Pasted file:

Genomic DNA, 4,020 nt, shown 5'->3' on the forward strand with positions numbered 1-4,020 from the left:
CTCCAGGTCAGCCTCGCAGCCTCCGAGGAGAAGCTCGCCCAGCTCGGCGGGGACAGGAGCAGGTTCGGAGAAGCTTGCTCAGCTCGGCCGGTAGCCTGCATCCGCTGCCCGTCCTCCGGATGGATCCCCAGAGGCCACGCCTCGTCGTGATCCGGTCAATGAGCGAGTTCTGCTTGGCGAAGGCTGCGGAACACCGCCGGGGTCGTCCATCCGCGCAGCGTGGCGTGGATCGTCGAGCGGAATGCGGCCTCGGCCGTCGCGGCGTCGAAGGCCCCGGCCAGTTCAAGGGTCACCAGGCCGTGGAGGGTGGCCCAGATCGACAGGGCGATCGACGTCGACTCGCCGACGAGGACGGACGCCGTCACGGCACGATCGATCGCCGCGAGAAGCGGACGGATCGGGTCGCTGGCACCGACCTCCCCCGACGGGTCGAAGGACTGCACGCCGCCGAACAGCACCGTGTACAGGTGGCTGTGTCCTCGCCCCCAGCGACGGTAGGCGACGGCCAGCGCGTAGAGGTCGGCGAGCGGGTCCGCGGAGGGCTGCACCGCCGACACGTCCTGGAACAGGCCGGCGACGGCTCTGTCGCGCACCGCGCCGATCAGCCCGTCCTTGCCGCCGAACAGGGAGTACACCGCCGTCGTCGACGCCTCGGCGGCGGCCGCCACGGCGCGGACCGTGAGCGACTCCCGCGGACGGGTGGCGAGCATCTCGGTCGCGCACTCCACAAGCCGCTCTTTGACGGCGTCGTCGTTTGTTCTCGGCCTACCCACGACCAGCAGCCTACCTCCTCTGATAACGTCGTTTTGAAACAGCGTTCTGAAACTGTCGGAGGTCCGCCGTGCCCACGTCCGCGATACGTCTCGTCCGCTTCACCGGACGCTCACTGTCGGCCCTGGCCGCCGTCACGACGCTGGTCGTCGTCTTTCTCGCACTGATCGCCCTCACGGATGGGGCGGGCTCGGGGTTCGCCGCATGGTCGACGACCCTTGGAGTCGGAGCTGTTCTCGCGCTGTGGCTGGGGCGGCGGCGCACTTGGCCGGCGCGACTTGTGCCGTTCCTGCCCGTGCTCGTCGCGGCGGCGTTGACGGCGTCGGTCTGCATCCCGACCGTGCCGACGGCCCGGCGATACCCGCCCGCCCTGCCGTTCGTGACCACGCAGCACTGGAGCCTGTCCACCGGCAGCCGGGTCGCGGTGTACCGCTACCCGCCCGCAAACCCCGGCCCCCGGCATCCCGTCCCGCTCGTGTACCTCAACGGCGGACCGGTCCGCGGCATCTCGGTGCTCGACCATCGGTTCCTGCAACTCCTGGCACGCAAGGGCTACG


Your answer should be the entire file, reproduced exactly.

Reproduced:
Genomic DNA, 4,020 nt, shown 5'->3' on the forward strand with positions numbered 1-4,020 from the left:
CTCCAGGTCAGCCTCGCAGCCTCCGAGGAGAAGCTCGCCCAGCTCGGCGGGGACAGGAGCAGGTTCGGAGAAGCTTGCTCAGCTCGGCCGGTAGCCTGCATCCGCTGCCCGTCCTCCGGATGGATCCCCAGAGGCCACGCCTCGTCGTGATCCGGTCAATGAGCGAGTTCTGCTTGGCGAAGGCTGCGGAACACCGCCGGGGTCGTCCATCCGCGCAGCGTGGCGTGGATCGTCGAGCGGAATGCGGCCTCGGCCGTCGCGGCGTCGAAGGCCCCGGCCAGTTCAAGGGTCACCAGGCCGTGGAGGGTGGCCCAGATCGACAGGGCGATCGACGTCGACTCGCCGACGAGGACGGACGCCGTCACGGCACGATCGATCGCCGCGAGAAGCGGACGGATCGGGTCGCTGGCACCGACCTCCCCCGACGGGTCGAAGGACTGCACGCCGCCGAACAGCACCGTGTACAGGTGGCTGTGTCCTCGCCCCCAGCGACGGTAGGCGACGGCCAGCGCGTAGAGGTCGGCGAGCGGGTCCGCGGAGGGCTGCACCGCCGACACGTCCTGGAACAGGCCGGCGACGGCTCTGTCGCGCACCGCGCCGATCAGCCCGTCCTTGCCGCCGAACAGGGAGTACACCGCCGTCGTCGACGCCTCGGCGGCGGCCGCCACGGCGCGGACCGTGAGCGACTCCCGCGGACGGGTGGCGAGCATCTCGGTCGCGCACTCCACAAGCCGCTCTTTGACGGCGTCGTCGTTTGTTCTCGGCCTACCCACGACCAGCAGCCTACCTCCTCTGATAACGTCGTTTTGAAACAGCGTTCTGAAACTGTCGGAGGTCCGCCGTGCCCACGTCCGCGATACGTCTCGTCCGCTTCACCGGACGCTCACTGTCGGCCCTGGCCGCCGTCACGACGCTGGTCGTCGTCTTTCTCGCACTGATCGCCCTCACGGATGGGGCGGGCTCGGGGTTCGCCGCATGGTCGACGACCCTTGGAGTCGGAGCTGTTCTCGCGCTGTGGCTGGGGCGGCGGCGCACTTGGCCGGCGCGACTTGTGCCGTTCCTGCCCGTGCTCGTCGCGGCGGCGTTGACGGCGTCGGTCTGCATCCCGACCGTGCCGACGGCCCGGCGATACCCGCCCGCCCTGCCGTTCGTGACCACGCAGCACTGGAGCCTGTCCACCGGCAGCCGGGTCGCGGTGTACCGCTACCCGCCCGCAAACCCCGGCCCCCGGCATCCCGTCCCGCTCGTGTACCTCAACGGCGGACCGGTCCGCGGCATCTCGGTGCTCGACCATCGGTTCCTGCAACTCCTGGCACGCAAGGGCTACG